Dozens of medical device models are impacted by BrakTooth vulnerabilities, a group of security flaws in commercial Bluetooth Classic (BR/EDR) stacks used in System-on-Chips (SoC), according to a recent analyst note from the Department of Health and Human Services Cybersecurity Program (HC3).
An exploit could result in adverse consequences in the health care sector, from a patient data breach to a system shutdown that could prevent a patient from receiving treatment. Researchers believe the vulnerabilities affect millions of devices globally.
However, the BrakTooth vulnerability is based on implementations of the Bluetooth Classic protocol, therefore "the threat actor must be within the radio range of the target to execute the attack.”
BrakTooth was discovered by Singapore University of Technology and Design’s Automated Systems Security (ASSET) Research Group and was first disclosed on Aug. 31. Braktooth leverages the BR/EDR protocol used by millions of Bluetooth-enabled devices manufactured by Intel, Qualcomm, Texas Instruments, Infineon, Zhuhai Jieli Technology, and Silicon Labs.
HC3 warns that providers should heed the mitigation strategies as Bluetooth devices are critical to a number of health care functions and tampering with the device could result in critical failure. The family of vulnerabilities are found in Bluetooth stacks implemented on SoC circuits. As the Bluetooth stack is often shared across a number of products, there may be other devices affected by the flaws.
The chip in question is ESP32, developed by Espressif Systems. It’s small in size, but packs a “powerful punch” with low power consumption and low cost, which makes it ideal for a number of IoT applications in industrial equipment and in medical devices.
As the Bluetooth Classic is broadly used in those sectors, there’s a high chance that some medical devices could be affected by the vulnerabilities. In particular, ESP32 is used in a number of health care monitoring systems, such as the hardware components. The chip is also commonly used in heartbeat, body temperature, room temperature, CO, and CO2 sensors.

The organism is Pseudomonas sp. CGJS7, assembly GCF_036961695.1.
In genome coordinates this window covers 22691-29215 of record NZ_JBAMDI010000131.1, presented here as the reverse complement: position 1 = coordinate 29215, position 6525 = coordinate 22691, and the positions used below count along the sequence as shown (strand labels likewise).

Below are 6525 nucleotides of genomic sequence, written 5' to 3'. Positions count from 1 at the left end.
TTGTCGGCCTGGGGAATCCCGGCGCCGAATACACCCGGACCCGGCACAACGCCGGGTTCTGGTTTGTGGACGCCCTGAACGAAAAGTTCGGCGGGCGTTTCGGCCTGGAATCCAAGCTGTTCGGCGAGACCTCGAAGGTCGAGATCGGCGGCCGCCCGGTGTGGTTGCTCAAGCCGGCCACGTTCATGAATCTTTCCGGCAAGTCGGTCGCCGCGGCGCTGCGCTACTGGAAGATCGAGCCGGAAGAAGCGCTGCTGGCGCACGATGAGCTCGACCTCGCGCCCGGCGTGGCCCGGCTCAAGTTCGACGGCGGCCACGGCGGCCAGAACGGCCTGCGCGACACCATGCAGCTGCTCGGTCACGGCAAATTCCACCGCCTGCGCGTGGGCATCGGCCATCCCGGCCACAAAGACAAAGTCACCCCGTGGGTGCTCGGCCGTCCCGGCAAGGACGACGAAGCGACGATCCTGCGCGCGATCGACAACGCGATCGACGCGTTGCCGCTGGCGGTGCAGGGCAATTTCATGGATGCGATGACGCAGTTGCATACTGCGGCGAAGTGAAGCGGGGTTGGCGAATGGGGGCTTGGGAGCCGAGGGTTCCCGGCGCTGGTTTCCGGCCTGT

The flaw also exists in Intel and Qualcomm WCN3990 SoC devices operating on the AX200 SoC. When the specific devices send a malformed packet, a DoS response is triggered. The impacted devices include certain laptops and desktops from Dell and Microsoft Surface.
The HC3 advisory contains a list of the known device vendors affected by BrakTooth, as well as the patch status. The researchers found more than 1,400 products impacted by the flaws.
“To exploit the vulnerability, a threat actor will need an ESP32 development kit, a custom Link Manager Protocol (LMP) firmware, and a computer to run the proof-of-concept tool. The vulnerabilities in the BrakTooth collection target the LMP and baseband layers,” according to the advisory.
Researchers stress that Braktooth risks range from denial-of-service that can crash the device firmware, as well as a deadlock condition that completely shuts down Bluetooth communication.
The risks have been assigned 20 identifiers, but others are currently under review. The alert shows the crashing, deadlock, and arbitrary code risk are tied to 16 flaws, including a truncated SCO link request, duplicated IOCAP Feature Response Flooding, and LMP Auto Rate Overflow, among others.
A successful exploit of any of the identified flaws would enable a remote hacker to launch multiple attacks and spur firmware crashes. HC3 warns that an attack like this in health care could result in any number of negative impacts.
A previous advisory from the Singapore Health Sciences Authority warns of the possible effect on medical devices leveraging certain Bluetooth Link Manager Protocols. But the findings are still under observation, and HC3 plans to monitor for future resorts and overall impact.
Fortunately, there have been no public exploits of the flaws. Providers should contact I-SAC or ISAOs for support responding to the flaws.
Providers are being urged to review the analyst note to assess the possible impact within their environment, as well as to verify the patch status and mitigation measures. When a patch is not available, the security leader should monitor the device for anomalous behavior and work with the manufacturer on the most effective compensating controls to prevent an exploit.
“A risk assessment should be conducted to efficiently assess BrakTooth’s risk to users or day-to-day operations,” according to HC3. “With the potential magnitude of this attack vector, enhanced physical security could be an interim measure to reduce the likelihood of an attack while affected devices are mitigated.”
Braktooth bears hallmarks to a set of vulnerabilities, dubbed SweynTooth, found in medical devices that rely on Bluetooth Low Energy (BLE) wireless communication tech found in products designed by several microchip manufacturers, including Texas Instruments, NXP, Cypress, Dialog Semiconductors, Microchip, STMicroelectronics, and Telink Semiconductor.
Some of those manufacturers are also listed in the HC3 BrakTooth advisory. In March 2020, the Food and Drug Administration warned an exploit of the flaws could enable an attacker to remotely crash a device or stop its function. The exploit could also give access to functions typically only available to authorized users. The primary concern was that some of the impacted devices were implanted or worn by patients, such as insulin pumps or pacemakers.